Researchers from the Czech Advanced Technologies and Research Institute - CATRIN will present the manifestations of time in material and biological sciences to visitors of this year's Night of Scientists. On Friday, September 24, from 5:00pm to 10:00pm, visitors will not only be able to see the cutting-edge laboratories of the science centre, but also watch a levitating magnet during experiments and science shows, shed light on fluorescent materials, learn why leaf colorants decompose at different rates during the process of leaf ageing, see hundred-million-year-old insect fossils in amber or observe fireflies and their larvae.
"We are very pleased to be able to invite visitors directly to our premises on Šlechtitelů Street. We believe that they will find their way to us. We will guide them through selected laboratories, introduce them to our research. We don't want the visitors to be passive observers, but they will be able to try out some of the phenomena that we are going to present with simple experiments," said CATRIN Director Pavel Banáš. Those interested can also use a special bus line that will leave the Faculty of Science building from 17. listopadu street at regular intervals.
Guided tours and experiments
For those interested in a guided tour, a guide will be available every half an hour to take them to several of CATRIN's major laboratories - the Regional Centre for Advanced Technologies and Materials. "We'll look at the magnetic measurements, electron microscopy and supercomputer labs. Visitors will learn what the instruments are used for and what research the scientists here are working on," explained Jakub Navařík.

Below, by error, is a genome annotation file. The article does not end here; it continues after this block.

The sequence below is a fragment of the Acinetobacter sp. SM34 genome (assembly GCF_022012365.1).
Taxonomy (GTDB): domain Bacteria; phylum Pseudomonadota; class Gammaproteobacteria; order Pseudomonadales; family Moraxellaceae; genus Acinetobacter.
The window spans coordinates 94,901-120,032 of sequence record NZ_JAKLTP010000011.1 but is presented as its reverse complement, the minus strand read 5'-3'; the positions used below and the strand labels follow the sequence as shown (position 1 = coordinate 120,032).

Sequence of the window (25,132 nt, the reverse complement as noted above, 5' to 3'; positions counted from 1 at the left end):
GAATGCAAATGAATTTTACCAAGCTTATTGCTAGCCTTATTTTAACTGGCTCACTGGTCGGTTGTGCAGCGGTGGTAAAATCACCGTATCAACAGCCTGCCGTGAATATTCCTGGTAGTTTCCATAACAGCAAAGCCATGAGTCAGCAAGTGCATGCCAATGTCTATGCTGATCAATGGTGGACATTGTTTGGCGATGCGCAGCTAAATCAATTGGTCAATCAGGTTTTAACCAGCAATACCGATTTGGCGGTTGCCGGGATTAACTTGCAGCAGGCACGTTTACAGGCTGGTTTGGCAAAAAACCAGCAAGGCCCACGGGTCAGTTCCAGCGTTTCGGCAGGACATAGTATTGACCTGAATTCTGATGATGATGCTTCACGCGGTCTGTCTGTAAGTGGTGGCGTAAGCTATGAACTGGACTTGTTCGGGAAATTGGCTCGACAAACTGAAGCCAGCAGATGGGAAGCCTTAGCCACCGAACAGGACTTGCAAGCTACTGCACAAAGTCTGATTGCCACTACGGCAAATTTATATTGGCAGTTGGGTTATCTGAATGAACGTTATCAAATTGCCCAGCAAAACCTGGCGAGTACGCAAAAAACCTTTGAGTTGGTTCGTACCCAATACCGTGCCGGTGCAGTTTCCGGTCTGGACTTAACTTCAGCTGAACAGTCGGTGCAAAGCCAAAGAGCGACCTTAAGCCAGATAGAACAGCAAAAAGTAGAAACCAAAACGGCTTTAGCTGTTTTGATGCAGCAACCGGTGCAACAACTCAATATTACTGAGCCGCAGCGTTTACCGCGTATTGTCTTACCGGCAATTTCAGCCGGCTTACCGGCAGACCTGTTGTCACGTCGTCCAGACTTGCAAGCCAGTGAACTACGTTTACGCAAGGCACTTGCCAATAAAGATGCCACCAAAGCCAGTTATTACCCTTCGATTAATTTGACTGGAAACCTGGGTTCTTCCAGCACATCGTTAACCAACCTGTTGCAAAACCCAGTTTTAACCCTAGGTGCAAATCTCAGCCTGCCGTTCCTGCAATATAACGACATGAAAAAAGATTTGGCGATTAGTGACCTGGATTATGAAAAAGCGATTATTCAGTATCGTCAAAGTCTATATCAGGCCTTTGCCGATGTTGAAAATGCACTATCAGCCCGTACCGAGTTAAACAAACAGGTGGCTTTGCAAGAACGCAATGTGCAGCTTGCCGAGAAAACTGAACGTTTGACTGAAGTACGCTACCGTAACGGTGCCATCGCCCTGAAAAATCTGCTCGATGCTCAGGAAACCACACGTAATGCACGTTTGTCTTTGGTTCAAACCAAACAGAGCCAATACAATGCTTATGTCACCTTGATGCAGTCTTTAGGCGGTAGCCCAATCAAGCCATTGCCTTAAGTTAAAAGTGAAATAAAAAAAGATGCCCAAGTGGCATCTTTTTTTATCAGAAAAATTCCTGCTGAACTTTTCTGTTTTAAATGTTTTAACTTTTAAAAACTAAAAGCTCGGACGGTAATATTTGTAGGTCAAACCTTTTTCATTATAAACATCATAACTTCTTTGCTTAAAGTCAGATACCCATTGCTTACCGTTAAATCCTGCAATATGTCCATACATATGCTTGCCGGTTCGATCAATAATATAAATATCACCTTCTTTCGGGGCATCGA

Scientists at CATRIN will also put up scientific stands. Anyone who likes glowing balloons, T-shirts or frisbees, wants to learn how to "walk on water" with the help of a non-Newtonian liquid, how the world's fastest train works, or try the experiment that has attracted many people interested in science to chemistry is welcome.
There will also be research on plants or fireflies
There will also be space for plant or insect research. "Would you like to see what the fireflies from Jiří Trnka's books and their larvae actually look like? Would you like to see how they feed? At our stand you will have the opportunity to meet representatives of beetles and we will show you how we study these interesting animals using genetic methods," invites Ladislav Bocák, head of the Biodiversity and Molecular Evolution research group.
Plant research will be approached by phytochemists who will answer questions such as why forests are full of colour in autumn or why green chlorophylls decompose faster in leaves than yellow and orange carotenoids. They will also talk about the preparation of transgenic plants and new breeding methods. Visitors will be able to take away small gifts including balloons or a science comic book or dress up as a scientist and take a picture by the photo wall.
The programme also takes place at the neighbouring Institute of Experimental Botany
The partner Institute of Experimental Botany of the Academy of Sciences of the Czech Republic will also present science on the campus in Holice. Scientists there will introduce guests to, among other things, a global project to decipher the genetic information of wheat, technology for sorting chromosomes and reveal what the genetic information of a new species of man-made grass looks like, which can help in the fight against climate change. They will also talk about saving the genetic wealth of the banana tree, without which it would be impossible to breed new varieties of this crop.
Night of Scientists has been taking place in the Czech Republic since 2005 at universities, scientific institutes, observatories and other institutions. A detailed programme including registration for the events is available at www.nocvedcu.cz.